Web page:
Staunton, April 14 – Russian patriotism is so constructed, Aleksandr Etkind says, that “even those who do not support the Kremlin regime are not ready to admit the imperial character of Russian statehood now” and that as an empire, it too like the Russian Empire and USSR before it will eventually disintegrate (graniru.org/opinion/m.284949.html).
“Even those who consider the current Russian powers unjust, incompetent or simply dangerous believe in the survival of the Russian Federation in its current borders,” the St. Petersburg historian says; and “even those who [like himself] want Ukraine to win and Russian leader to face the international court aren’t ready to recognize” that it could fall apart.
“The disintegration has long been feared, predicted and promised to be prevented,” Etkind says. And it has certainly been possible to slow it down by using the economic advantages and coercive capacity of the existing imperial center. But such a slowing down is not the same thing as preventing it from happening eventually.
Russia’s ruling party has even signaled with its name, United Russia, that it may not stand for anything else but does stand for maintaining the territorial integrity of the country. And many other countries, including those more powerful, don’t want Russia to fall apart either because of gratitude for the end of the Cold War or because of fears of what change may bring.
But regardless of such attitudes, “the looming disintegration of the Federation will take place, not because someone abroad wants or plans it but inspire of these desires and plans. Most likely, it will occur in spite of the desires of the majority of the Russian population.” For such things are not decided by a vote.
“For two long decades,” Etkind says, “nothing significant in this regard happened in Russia. “Its political life was frozen, but everything changed during the second Russian-Ukrainian war which should not have been started by those who worship before the idol of United Russia.”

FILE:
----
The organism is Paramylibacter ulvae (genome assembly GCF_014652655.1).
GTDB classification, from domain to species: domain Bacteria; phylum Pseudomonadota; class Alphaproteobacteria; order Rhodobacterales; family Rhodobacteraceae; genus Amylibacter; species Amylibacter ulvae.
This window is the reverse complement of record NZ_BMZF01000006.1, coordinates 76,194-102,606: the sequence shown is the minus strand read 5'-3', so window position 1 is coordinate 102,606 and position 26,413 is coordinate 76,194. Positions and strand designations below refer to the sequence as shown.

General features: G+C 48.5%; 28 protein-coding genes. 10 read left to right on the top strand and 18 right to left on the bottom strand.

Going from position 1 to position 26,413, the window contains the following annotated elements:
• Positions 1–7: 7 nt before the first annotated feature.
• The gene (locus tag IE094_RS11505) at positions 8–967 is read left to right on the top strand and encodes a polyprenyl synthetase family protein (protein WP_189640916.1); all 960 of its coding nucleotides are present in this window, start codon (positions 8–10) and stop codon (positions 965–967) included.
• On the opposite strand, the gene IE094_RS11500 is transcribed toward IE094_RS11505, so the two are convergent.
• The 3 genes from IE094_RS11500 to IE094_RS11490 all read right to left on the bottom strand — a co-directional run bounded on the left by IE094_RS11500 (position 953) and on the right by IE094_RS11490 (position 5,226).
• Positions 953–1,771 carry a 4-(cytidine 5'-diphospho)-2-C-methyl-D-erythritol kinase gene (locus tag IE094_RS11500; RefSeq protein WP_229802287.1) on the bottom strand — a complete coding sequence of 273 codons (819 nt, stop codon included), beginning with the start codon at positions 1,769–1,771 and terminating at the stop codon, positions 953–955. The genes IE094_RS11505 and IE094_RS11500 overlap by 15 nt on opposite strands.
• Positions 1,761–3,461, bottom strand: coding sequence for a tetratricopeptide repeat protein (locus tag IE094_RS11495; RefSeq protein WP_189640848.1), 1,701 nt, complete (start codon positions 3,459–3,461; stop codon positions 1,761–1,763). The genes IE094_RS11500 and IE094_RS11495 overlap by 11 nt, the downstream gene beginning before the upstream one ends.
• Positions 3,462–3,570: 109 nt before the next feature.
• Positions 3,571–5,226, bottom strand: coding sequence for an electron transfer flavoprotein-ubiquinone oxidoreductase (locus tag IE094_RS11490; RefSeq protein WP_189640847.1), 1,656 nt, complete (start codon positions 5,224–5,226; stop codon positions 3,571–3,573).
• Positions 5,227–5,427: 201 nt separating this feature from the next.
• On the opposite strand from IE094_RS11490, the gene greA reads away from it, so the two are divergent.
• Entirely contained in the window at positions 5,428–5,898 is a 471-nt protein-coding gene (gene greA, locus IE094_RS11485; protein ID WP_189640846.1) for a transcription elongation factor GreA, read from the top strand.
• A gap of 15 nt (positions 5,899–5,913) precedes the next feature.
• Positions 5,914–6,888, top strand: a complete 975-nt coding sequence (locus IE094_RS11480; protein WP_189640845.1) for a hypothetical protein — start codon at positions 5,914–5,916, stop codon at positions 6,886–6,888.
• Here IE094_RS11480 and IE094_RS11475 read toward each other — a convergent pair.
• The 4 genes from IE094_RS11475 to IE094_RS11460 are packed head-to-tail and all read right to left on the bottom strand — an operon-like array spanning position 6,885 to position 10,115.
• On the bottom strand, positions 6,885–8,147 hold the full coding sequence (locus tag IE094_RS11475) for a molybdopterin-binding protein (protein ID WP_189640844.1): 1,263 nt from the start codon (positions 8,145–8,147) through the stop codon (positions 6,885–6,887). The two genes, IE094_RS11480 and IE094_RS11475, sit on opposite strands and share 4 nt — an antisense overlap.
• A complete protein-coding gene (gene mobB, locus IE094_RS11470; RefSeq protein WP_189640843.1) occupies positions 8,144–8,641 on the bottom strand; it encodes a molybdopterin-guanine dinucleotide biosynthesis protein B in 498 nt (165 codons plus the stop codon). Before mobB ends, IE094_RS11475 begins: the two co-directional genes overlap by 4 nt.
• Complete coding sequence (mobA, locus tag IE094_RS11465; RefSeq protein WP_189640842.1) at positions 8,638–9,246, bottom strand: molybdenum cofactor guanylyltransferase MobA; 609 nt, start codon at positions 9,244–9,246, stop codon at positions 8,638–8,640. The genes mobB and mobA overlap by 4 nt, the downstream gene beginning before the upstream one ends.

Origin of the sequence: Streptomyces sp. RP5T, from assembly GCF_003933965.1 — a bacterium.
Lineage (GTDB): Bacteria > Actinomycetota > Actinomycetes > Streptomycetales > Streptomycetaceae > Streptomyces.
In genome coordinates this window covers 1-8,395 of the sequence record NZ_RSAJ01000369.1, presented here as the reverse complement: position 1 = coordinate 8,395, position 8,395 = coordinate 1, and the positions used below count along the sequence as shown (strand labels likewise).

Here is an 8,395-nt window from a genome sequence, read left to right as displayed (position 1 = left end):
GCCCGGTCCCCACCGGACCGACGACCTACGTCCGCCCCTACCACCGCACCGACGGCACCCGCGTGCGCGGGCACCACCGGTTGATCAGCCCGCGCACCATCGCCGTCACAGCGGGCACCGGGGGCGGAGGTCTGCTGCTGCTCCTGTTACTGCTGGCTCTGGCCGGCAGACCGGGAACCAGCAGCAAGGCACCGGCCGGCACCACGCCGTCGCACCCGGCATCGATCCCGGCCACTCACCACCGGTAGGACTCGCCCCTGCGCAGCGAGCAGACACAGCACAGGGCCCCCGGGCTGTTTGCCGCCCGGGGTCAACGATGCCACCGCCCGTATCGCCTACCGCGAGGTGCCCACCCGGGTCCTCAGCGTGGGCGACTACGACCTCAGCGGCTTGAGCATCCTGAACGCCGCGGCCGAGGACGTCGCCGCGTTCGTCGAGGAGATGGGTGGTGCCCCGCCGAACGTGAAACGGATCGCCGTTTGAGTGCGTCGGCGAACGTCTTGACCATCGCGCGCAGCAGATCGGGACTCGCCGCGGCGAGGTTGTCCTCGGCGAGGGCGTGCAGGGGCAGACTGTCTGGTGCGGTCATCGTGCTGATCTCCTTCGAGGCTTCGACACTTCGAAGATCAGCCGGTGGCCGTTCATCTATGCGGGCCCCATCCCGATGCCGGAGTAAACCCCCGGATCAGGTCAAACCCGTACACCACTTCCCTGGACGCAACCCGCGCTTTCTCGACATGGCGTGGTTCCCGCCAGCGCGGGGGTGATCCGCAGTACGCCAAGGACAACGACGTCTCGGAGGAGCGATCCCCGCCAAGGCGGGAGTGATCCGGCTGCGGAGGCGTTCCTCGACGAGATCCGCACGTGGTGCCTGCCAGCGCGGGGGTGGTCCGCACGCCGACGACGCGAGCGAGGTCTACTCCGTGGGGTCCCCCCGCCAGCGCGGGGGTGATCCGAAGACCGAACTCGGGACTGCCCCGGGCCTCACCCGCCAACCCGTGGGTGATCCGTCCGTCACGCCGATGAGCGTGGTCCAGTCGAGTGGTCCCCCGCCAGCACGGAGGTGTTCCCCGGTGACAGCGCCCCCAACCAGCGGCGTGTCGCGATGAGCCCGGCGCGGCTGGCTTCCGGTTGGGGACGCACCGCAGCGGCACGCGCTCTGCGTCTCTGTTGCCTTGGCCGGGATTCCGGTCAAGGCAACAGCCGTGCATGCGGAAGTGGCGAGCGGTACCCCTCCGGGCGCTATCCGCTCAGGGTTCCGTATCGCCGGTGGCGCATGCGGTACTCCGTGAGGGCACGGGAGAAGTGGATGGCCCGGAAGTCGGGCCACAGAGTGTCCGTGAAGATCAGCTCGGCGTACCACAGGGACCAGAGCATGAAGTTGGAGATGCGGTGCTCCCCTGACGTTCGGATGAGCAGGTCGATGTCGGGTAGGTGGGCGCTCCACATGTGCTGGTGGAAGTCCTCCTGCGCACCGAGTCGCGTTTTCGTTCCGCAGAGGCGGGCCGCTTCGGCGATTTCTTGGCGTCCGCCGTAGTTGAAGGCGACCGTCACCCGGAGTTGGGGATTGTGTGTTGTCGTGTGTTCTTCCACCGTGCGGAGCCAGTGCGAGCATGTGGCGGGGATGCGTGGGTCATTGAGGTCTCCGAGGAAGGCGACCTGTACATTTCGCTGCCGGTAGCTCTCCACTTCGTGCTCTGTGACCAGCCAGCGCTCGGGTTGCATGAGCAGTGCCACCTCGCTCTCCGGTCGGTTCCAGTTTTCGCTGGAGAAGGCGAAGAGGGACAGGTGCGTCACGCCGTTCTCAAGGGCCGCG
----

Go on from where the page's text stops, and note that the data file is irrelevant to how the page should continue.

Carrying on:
“But it has been started and is taking place, and the moment of truth has come as far as the question of the preservation of the Federation is concerned.” According to Etkind, “the time of empires passed long ago.” They fell apart into nation states or were restructured as genuine federations.
Russia calls itself a federation but it conducts itself as an empire, and its actions are more important than its words, Etkind suggests. He continues: “I am not calling for the disintegration tnot invaded Ukraine, it might have avoided disintegration for some time, but it chose otherwise.
And as a result, the historian says, “the collapse of this Federation, a complex, artificial, uneven and ever less productive community will be the fault of its Moscow rulers and for no other reasons.” Indeed, it is a mistake to blame anyone else.
Exactly how and into what parts the current Federation will fall apart is very much an open question that will depend on many, many factors, Etkind says. But several things are certain: those parts which Moscow took from others will return to whence they came, the successor states will vary in their political forms, and new wars will break out among some.
In short, “history in any case will continue, and sooner or later, the international community [like the Russian people] will have to take note of this. Otherwise too much blood will be shed.” And just possibly “a new Eurasian Treaty will complete the task which Versailles did not” a century ago.